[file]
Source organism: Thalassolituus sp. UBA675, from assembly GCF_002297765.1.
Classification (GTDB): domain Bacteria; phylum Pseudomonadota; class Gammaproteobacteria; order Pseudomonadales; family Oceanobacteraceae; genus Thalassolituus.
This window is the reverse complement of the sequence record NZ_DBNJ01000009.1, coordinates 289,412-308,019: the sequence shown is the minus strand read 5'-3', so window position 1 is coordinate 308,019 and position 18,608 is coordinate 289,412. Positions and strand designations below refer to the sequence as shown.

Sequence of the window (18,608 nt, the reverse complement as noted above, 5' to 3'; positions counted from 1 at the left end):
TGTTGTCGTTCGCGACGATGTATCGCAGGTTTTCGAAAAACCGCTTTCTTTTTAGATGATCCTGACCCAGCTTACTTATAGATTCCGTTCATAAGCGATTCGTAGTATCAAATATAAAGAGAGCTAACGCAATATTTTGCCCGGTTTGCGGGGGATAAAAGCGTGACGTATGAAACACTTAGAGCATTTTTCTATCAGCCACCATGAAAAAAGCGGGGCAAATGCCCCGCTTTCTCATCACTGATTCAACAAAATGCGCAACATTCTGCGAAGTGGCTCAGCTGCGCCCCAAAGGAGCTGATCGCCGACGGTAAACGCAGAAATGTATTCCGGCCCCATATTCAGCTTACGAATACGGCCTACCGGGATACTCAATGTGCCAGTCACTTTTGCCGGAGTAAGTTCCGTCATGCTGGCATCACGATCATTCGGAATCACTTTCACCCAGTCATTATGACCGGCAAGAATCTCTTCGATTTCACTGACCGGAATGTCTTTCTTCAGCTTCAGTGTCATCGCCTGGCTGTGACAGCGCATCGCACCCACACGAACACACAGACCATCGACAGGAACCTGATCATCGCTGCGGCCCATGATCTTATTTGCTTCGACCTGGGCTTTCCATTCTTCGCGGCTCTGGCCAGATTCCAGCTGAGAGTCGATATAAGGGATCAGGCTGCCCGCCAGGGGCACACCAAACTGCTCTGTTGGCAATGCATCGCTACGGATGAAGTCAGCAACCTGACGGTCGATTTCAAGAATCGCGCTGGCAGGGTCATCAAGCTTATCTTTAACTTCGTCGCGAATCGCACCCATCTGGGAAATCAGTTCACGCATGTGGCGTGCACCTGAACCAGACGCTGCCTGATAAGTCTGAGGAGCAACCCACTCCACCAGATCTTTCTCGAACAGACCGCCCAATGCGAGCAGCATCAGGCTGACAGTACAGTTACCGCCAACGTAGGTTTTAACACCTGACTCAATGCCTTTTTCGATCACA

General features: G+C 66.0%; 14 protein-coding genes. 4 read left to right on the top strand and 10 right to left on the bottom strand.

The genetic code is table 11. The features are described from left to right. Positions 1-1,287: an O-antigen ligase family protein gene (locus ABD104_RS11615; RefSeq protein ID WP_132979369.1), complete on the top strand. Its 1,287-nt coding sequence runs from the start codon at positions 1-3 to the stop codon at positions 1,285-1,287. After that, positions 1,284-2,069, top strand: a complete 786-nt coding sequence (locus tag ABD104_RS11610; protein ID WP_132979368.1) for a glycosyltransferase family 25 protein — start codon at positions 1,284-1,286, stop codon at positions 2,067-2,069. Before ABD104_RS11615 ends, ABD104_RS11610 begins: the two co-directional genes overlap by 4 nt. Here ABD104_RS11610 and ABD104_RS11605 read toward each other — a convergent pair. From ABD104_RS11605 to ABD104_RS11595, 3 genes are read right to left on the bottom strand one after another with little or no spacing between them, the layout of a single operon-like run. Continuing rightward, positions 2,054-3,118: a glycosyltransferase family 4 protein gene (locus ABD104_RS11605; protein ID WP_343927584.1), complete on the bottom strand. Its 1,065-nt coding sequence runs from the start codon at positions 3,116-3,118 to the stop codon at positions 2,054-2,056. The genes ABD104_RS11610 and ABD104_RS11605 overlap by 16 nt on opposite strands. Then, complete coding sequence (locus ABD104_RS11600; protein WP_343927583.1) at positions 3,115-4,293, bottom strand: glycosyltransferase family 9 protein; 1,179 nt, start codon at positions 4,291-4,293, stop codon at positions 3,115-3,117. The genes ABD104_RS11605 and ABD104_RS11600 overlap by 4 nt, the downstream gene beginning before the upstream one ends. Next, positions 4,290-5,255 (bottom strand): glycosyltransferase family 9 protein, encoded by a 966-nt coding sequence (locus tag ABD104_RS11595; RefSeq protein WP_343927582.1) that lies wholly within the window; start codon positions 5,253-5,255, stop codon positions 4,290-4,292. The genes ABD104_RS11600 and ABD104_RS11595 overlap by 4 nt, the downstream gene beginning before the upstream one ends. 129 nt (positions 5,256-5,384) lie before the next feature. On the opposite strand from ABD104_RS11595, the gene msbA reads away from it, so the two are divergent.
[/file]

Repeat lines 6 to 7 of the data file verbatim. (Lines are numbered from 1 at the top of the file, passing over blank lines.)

General features: G+C 66.0%; 14 protein-coding genes. 4 read left to right on the top strand and 10 right to left on the bottom strand.

The genetic code is table 11. The features are described from left to right. Positions 1-1,287: an O-antigen ligase family protein gene (locus ABD104_RS11615; RefSeq protein ID WP_132979369.1), complete on the top strand. Its 1,287-nt coding sequence runs from the start codon at positions 1-3 to the stop codon at positions 1,285-1,287. After that, positions 1,284-2,069, top strand: a complete 786-nt coding sequence (locus tag ABD104_RS11610; protein ID WP_132979368.1) for a glycosyltransferase family 25 protein — start codon at positions 1,284-1,286, stop codon at positions 2,067-2,069. Before ABD104_RS11615 ends, ABD104_RS11610 begins: the two co-directional genes overlap by 4 nt. Here ABD104_RS11610 and ABD104_RS11605 read toward each other — a convergent pair. From ABD104_RS11605 to ABD104_RS11595, 3 genes are read right to left on the bottom strand one after another with little or no spacing between them, the layout of a single operon-like run. Continuing rightward, positions 2,054-3,118: a glycosyltransferase family 4 protein gene (locus ABD104_RS11605; protein ID WP_343927584.1), complete on the bottom strand. Its 1,065-nt coding sequence runs from the start codon at positions 3,116-3,118 to the stop codon at positions 2,054-2,056. The genes ABD104_RS11610 and ABD104_RS11605 overlap by 16 nt on opposite strands. Then, complete coding sequence (locus ABD104_RS11600; protein WP_343927583.1) at positions 3,115-4,293, bottom strand: glycosyltransferase family 9 protein; 1,179 nt, start codon at positions 4,291-4,293, stop codon at positions 3,115-3,117. The genes ABD104_RS11605 and ABD104_RS11600 overlap by 4 nt, the downstream gene beginning before the upstream one ends. Next, positions 4,290-5,255 (bottom strand): glycosyltransferase family 9 protein, encoded by a 966-nt coding sequence (locus tag ABD104_RS11595; RefSeq protein WP_343927582.1) that lies wholly within the window; start codon positions 5,253-5,255, stop codon positions 4,290-4,292. The genes ABD104_RS11600 and ABD104_RS11595 overlap by 4 nt, the downstream gene beginning before the upstream one ends. 129 nt (positions 5,256-5,384) lie before the next feature. On the opposite strand from ABD104_RS11595, the gene msbA reads away from it, so the two are divergent.